What is water? A seemingly simple question but the impacts that flow from your answer shape our delicate relationship with this blue earth.
The “common” ways of looking at water are all around us. Bottled water commercials, conservation campaigns, government plans, purification technologies, recreational dreams, and scientific discoveries all talk about water as a commodity, a resource, a playground, and a chemical bond known as H2O.
For the past 500 years, a European worldview has conquered (most of) the world. Severed from its own Indigenous past, Europe’s most powerful set out to measure the worth of the world. The golden rule was division.
They divided humans from the earth and then further divided the earth into the useful and useless. The value of trees, animals, soils, and water were calculated for their human utility, not their beauty, intelligence, or roles in the ecosystem -- our larger home.
Looking at the state of oceans, lakes, rivers, icebergs, and aquifers on this blue home, what remains after all this division?
At Great Lakes Commons we are joined by many who understand that water is worth far more than its exchange value as a resource for our energy and agricultural systems or as a service for our sanitation.
Rippling lakes are more than reservoirs. Cold rain is more than city stormwater. Vital tap water is more than a chemistry challenge. Our GLC community also understands (rationally and emotionally) that the current patchwork of water-resource management and treatment is a dead end for a living planet.
These “common” ways of knowing water turn our attention and energies into water management and water treatment. Power drains into professions and processes that exclude the public's thirst for participation and filters out broader and deeper public attention and care about our water world.
Just a few weeks ago, a federal panel approved burying nuclear waste (forever) beside Lake Huron (part of the largest freshwater ecosystem in the world). Confined to the common roles of management and treatment, the panel used logic like this to defend its approval:
“The Panel is of the view that the relative position of the proposed project within the spectrum of risks to the Great Lakes is a minor one, albeit one that demands strict attention and regulation,” it said. (1)
But what kind of attention would approve this risk? Can we turn our attention to another way of seeing water?
Our organization no doubt understands water to be a commons. The real tragedy is that most of us don’t know what a commons is, nor how people’s ancient and modern commons customs and laws are the root for what many now call “sustainability.” As a commons, water is a gift, a sacred source of life, a public trust, a right and responsibility, and an indivisible part of our identities.
As a gift, water is relational. Whether you believe it was left to us by a magnificent creator or mighty glaciers, shouldn’t we be more thankful? How many generations of your ancestors cared for water so that our lives are possible? How we respect water shows what we think of the giver. Think about some of your most precious possessions. How many of them are gifts from loved ones?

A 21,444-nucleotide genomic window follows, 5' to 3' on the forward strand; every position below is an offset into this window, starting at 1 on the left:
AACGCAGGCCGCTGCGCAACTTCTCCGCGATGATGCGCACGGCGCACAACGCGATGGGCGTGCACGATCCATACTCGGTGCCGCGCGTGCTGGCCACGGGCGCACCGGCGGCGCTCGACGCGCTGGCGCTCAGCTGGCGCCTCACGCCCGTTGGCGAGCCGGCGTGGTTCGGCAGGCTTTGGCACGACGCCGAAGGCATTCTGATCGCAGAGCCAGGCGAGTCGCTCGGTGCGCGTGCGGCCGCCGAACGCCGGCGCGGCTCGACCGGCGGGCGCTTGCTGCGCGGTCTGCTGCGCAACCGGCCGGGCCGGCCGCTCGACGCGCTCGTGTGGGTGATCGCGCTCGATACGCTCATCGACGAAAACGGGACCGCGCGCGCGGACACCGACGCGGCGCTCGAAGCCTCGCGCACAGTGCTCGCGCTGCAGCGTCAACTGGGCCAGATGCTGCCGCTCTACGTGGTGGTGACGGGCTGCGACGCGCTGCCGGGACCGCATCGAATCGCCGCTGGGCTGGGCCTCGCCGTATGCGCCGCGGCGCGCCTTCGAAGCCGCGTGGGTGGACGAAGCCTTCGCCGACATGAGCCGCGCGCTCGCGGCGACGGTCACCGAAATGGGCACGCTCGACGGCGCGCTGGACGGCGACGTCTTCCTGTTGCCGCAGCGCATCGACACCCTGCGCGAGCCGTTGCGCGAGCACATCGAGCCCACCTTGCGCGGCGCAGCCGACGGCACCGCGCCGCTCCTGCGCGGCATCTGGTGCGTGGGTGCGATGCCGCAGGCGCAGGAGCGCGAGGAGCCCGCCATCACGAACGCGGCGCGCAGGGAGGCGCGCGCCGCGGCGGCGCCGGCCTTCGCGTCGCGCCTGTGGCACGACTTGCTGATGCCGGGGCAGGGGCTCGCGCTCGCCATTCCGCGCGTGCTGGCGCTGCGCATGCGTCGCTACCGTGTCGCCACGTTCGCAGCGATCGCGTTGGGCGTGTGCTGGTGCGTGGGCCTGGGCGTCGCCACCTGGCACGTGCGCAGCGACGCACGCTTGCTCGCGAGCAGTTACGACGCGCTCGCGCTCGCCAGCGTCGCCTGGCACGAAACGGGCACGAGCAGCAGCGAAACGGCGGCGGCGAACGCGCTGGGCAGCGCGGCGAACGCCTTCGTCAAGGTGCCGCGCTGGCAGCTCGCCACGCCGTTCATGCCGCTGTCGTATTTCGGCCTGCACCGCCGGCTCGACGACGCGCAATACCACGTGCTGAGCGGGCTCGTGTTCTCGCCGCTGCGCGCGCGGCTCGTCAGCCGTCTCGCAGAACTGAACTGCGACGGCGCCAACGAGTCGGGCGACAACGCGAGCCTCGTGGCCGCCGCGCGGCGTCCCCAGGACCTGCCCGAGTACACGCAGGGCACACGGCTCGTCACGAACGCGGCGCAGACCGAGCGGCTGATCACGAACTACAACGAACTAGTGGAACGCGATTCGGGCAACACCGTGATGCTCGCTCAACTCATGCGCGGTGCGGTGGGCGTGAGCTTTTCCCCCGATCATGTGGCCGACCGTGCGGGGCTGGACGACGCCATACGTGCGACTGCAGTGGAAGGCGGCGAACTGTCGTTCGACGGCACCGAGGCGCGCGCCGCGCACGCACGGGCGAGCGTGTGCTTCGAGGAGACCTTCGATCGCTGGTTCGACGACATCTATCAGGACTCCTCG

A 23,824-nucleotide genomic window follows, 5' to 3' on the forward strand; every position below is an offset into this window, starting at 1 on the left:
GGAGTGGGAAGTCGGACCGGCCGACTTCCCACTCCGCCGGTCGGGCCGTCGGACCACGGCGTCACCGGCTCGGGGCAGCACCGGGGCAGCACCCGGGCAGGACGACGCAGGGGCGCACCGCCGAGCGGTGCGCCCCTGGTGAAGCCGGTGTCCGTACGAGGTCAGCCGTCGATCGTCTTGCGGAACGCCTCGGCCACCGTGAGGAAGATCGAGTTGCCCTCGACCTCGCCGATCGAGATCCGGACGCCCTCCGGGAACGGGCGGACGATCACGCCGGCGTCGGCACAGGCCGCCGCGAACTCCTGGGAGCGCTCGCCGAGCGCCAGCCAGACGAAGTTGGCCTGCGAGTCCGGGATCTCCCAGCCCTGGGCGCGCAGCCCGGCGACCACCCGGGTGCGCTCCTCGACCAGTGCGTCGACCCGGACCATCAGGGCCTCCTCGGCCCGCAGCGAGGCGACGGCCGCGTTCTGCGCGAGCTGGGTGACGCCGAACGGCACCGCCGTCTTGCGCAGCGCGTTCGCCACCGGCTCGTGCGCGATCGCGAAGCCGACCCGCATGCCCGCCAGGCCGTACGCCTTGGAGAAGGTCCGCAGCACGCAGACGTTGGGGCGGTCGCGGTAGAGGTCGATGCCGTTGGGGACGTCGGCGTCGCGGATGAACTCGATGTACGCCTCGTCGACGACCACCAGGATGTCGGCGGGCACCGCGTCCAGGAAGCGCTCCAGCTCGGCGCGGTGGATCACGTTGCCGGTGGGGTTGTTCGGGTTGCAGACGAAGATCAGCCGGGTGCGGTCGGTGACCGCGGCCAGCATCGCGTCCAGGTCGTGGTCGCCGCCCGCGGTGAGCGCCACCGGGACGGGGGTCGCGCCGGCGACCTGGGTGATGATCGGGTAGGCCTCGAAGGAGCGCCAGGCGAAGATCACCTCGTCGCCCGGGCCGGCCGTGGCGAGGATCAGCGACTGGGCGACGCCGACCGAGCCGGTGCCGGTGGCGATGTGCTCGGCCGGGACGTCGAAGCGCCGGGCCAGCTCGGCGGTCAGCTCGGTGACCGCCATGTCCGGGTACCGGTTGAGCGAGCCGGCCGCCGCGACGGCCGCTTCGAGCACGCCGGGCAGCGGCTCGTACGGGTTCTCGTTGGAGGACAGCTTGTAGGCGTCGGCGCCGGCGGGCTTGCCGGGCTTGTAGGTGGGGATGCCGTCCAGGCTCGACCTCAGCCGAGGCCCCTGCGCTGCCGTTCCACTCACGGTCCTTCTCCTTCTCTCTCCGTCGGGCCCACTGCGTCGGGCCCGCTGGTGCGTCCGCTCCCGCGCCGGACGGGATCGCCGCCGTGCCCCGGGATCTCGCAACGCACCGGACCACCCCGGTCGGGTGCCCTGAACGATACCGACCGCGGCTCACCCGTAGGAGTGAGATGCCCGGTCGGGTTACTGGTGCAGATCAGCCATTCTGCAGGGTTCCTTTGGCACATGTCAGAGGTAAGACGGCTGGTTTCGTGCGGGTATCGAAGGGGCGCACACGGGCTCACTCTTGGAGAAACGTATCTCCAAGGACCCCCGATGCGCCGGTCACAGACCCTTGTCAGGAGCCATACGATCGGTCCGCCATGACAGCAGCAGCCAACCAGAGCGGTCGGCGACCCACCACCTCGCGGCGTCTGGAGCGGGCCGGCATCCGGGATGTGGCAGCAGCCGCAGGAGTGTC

These gifts also help define our identity. Where and how we belong in this world are intertwined with our connection with the water around us -- water marks us and so how we leave our mark on water calls on a deeper sense of care.
With this gift comes a responsibility as we pass water on to future generations. Water is a legal public trust, not owned by any government or single generation. When our governments give permits to consume and pollute water, are they acting as short-term owners or timeless trustees? Do people leave their plastic trash at the beach because they feel it's not their responsibility, not their inheritance?
As a source of life, water flows through all of creation and cleanses our body and soul. No wonder it's considered sacred across the world. If something is sacred, its value is not through utility or “passing” grades for purity. A tombstone that's been spray painted and then scrubbed clean is not the same stone. This relationship is obvious, but is commonly wiped out from our personal choices and shared policies.
If water is the source of life, why should anyone be excluded from it? While the United Nations has agreed that access to water is a human right, more than a billion people struggle daily, including many disadvantaged people here in Canada. People in the Great Lakes and across Canada are left with not only an abundance of water, but also a reciprocal responsibility to protect it as a commons.
If your organization wants to broaden and deepen public attention and participation to water issues and campaigns, Great Lakes Commons has a few strategies and is building more. We would be honoured to work with water protectors and co-create better ways for sharing this water-commoning work.
Paul Baines is an animator for the Great Lakes Commons.